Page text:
Do we finally have a motorcycle worthy of the Scrambler moniker? We saddled up on Triumph's range-topping 2019 Scrambler 1200 XE to find out…
Words and Photos by Mathieu Day-Gillett
It seems like only a few years ago that the motorcycling subculture to get in on was the cafe racer, but as we well know, time changes as does taste.
With the swing to more practical motorcycles in recent years, the go-anywhere Scrambler style has seen a surge in popularity and Triumph Motorcycles has a lot to answer for this.
Triumph has been in the Scrambler game since 2006 when the Bonneville based Scrambler.
With a set of Scrambler pipes and off-road leaning tyres the Triumph Scramblers of old where more styling exercise than a capable off-roader like the bikes the scrambler genre takes its inspiration from.
However, that all changes with the 2019 Triumph Scrambler 1200 XC and 1200 XE models.
Based loosely around the Triumph Bonneville 1200, the two new Scramblers are the first bikes to offer the serious off-road performance many have asked for from their Scramblers for years.
For starters, the suspension system has received a major upgrade. Instead of the short stroke suspension found on Triumph’s other scrambler offering, the 900cc Street Scrambler, the Scrambler 1200 benefits from long travel USD forks and rear shocks with the high specification XE model going the extra mile with fully adjustable Öhlins units front and rear.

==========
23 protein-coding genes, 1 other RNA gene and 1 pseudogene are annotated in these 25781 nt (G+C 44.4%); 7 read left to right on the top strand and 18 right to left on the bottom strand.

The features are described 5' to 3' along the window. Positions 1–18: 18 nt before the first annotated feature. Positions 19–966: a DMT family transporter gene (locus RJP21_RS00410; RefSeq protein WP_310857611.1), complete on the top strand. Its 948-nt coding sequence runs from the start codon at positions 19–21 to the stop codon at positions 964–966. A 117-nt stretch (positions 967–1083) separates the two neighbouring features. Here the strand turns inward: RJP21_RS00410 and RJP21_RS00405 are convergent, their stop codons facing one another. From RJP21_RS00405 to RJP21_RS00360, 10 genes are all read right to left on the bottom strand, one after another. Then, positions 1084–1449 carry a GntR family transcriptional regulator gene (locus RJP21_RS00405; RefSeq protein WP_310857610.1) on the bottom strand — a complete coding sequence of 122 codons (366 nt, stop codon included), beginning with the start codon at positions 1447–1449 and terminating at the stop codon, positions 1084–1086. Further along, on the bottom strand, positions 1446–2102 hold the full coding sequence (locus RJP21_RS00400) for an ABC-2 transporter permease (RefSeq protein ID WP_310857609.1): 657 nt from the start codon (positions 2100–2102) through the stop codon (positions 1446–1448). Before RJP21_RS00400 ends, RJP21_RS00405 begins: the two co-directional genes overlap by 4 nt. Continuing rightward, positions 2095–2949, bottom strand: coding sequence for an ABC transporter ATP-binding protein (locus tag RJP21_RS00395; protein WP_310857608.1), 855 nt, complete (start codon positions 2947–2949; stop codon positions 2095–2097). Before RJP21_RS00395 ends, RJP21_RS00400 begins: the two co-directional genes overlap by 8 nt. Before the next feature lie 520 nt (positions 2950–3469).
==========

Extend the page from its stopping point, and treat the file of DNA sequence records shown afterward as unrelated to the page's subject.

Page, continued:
As a result of that new long-travel suspension, ground clearance on the Scrambler 1200 has been bumped up to a respectable 200mm on the XC model compared to the 120mm of the Street Scrambler which came before it, with the XE model featuring even longer travel suspension with an extra 50mm of travel.
Engine-wise, the Scrambler 1200 builds from the 1200cc High-Power unit which first debuted in Triumph’s Thruxton 1200 instead of the torque focussed unit found on the Bonneville range.
Featuring a 270-degree crank and the typical high scrambler pipes, the Scrambler’s engine provides plenty of character as well as plentiful power throughout the rev range.
Braking too is top notch, with Brembo's brilliant M50 calipers featuring up front gripping 320mm discs while out back is a Brembo caliper gripping a 255mm disc.